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Katja Chauvette, Issaka Abdulai, Laurence Jassogne, Richard Asare, Philippe Vaast, Sophie Graefe:
Farmers' Local Knowledge of Shade Tree Species in Cocoa Agroforestry of Western Ghana


$^{1}$Georg-August-Universität Göttingen, Tropical Silviculture and Forest Ecology, Germany
$^{2}$Georg-August-Universität Göttingen, Crop Production Systems in the Tropics, Germany
$^{3}$International Institute of Tropical Agriculture (IITA), Uganda
$^{4}$International Institute of Tropical Agriculture (IITA), Ghana
$^{5}$CIRAD Montpellier, France & ICRAF Nairobi, Kenya

Cocoa (Theobroma cocoa L.) is one of the most important perennial cash crops for the economy of Ghana. Growing as an understory tree, it needs high annual rainfall and temperatures between 18^C to 32^C. Due to its climatic requirements cocoa cultivation is highly vulnerable to climate change, which may cause reduction in production. Predictions for Ghana show that some regions will become less suitable for cocoa cultivation.

The present study assessed farmers' perception of shade trees species, which are not only an essential part of cocoa farming, but also play a key role for climate change mitigation.

In the region of Asankragua in Western Ghana, 45 cocoa farmers were chosen randomly and interviewed about their general opinion on shade trees. Moreover, they also responded to a detailed questionnaire covering major advantages and disadvantages of shade tree species, including ten pre-selected species as well as the eight most common species on their respective farms.

In total 105 tree species were found to be associated as shade trees on cocoa farms. Both female and male farmers' generally perceived shade trees as beneficial for cocoa farming. However, some shade tree species were regarded as harmful (e.g. Cola nitida), as it is attracting mistletoe amongst other things. Other species were highly appreciated, because they provide fruits or timber as supplementary income (e.g. Persea americana, Petersianthus marcocarpus) despite having negative impacts, such as causing black pod (Phytophtora palmivora and megakarya) and harboring rodents. Female cocoa farmers were found to have fewer shade trees on their farms compared to male farmers (on average 21 vs. 38 trees ha$^{-1}$). Anyhow, a slightly higher percentage of male respondents (67%) than females (53%) wished to increase the number of trees on their farms. This points towards the estimation that female farmers expect additional trees as less beneficial. Further research should make use of the detailed knowledge of farmers, especially regarding attributes and characteristics of uncommon shade tree species. Nevertheless, best practices for cocoa farming, including agroforestry, still need to be promoted, especially among female farmers.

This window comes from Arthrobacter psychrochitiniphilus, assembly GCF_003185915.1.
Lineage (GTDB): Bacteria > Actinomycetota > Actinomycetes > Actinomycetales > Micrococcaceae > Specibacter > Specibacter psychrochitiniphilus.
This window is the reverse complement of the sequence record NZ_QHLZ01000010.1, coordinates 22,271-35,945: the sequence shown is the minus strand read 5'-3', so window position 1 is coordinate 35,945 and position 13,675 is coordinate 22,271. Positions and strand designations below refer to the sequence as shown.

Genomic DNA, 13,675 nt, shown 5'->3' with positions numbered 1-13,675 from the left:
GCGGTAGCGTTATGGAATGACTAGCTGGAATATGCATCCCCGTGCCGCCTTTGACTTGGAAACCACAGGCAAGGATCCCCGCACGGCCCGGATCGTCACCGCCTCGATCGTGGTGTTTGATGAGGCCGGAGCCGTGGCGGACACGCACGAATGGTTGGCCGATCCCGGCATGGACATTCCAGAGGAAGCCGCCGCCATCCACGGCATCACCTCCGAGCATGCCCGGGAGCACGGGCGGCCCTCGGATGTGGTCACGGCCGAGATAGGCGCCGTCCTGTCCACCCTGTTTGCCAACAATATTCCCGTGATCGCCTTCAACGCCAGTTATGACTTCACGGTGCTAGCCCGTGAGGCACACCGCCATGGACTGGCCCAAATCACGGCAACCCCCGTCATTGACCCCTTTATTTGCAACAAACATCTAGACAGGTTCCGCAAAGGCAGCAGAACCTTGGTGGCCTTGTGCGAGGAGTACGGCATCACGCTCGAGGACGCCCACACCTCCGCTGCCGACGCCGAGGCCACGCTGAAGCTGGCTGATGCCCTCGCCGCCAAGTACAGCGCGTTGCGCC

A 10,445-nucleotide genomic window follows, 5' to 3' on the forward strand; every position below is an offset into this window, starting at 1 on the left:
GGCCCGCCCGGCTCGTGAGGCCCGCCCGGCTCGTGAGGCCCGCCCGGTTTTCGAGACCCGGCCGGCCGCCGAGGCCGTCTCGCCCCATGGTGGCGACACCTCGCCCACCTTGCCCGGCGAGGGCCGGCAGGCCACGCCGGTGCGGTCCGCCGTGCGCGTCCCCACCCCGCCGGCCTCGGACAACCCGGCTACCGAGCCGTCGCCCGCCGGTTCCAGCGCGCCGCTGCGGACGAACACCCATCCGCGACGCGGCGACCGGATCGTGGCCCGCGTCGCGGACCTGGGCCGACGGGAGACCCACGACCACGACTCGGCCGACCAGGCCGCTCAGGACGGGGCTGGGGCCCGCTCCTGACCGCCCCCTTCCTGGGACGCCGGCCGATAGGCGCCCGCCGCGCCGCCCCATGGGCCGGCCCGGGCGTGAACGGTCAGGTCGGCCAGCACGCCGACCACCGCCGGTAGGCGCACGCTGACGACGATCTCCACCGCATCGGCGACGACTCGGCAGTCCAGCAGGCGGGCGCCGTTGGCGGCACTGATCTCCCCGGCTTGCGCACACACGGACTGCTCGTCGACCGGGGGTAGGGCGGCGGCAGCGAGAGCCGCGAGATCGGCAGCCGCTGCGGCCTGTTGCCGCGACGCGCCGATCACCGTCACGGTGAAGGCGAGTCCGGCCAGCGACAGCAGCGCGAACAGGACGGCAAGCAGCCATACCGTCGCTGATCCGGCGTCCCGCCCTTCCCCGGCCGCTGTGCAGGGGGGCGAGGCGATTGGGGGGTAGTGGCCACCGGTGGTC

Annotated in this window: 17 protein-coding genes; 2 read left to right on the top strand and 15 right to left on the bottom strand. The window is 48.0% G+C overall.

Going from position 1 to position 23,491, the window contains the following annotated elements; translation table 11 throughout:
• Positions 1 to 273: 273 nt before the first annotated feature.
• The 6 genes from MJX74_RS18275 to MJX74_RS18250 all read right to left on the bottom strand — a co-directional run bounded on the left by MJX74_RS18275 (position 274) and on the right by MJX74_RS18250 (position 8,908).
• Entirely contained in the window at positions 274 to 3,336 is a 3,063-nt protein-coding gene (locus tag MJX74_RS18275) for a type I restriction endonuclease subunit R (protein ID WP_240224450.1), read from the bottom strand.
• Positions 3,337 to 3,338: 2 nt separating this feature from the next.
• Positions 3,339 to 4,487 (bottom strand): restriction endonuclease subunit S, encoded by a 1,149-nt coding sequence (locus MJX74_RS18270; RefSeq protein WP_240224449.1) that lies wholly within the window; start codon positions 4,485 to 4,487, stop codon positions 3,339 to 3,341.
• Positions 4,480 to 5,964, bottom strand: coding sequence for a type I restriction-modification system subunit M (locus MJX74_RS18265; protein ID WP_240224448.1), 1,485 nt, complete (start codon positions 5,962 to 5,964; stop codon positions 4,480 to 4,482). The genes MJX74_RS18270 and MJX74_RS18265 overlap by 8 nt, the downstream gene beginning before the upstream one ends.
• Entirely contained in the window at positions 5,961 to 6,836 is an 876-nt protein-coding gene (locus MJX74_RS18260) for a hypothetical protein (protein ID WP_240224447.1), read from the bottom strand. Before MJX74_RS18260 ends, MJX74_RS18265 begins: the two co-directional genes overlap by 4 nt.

Keywords: Cocoa agroforestry, local knowledge, shade tree species, western Ghana


Contact Address: Katja Chauvette, Georg-August-Universität Göttingen, Tropical Silviculture and Forest EcologyBüsgenweg 1, 37077 Göttingen, Germany, e-mail:

next up previous contents index
Next: Pablo Siles, Diego Valbuena, Up: Posters Previous: Vivian Valencia: The Role   Contents   Index
Andreas Deininger, September 2015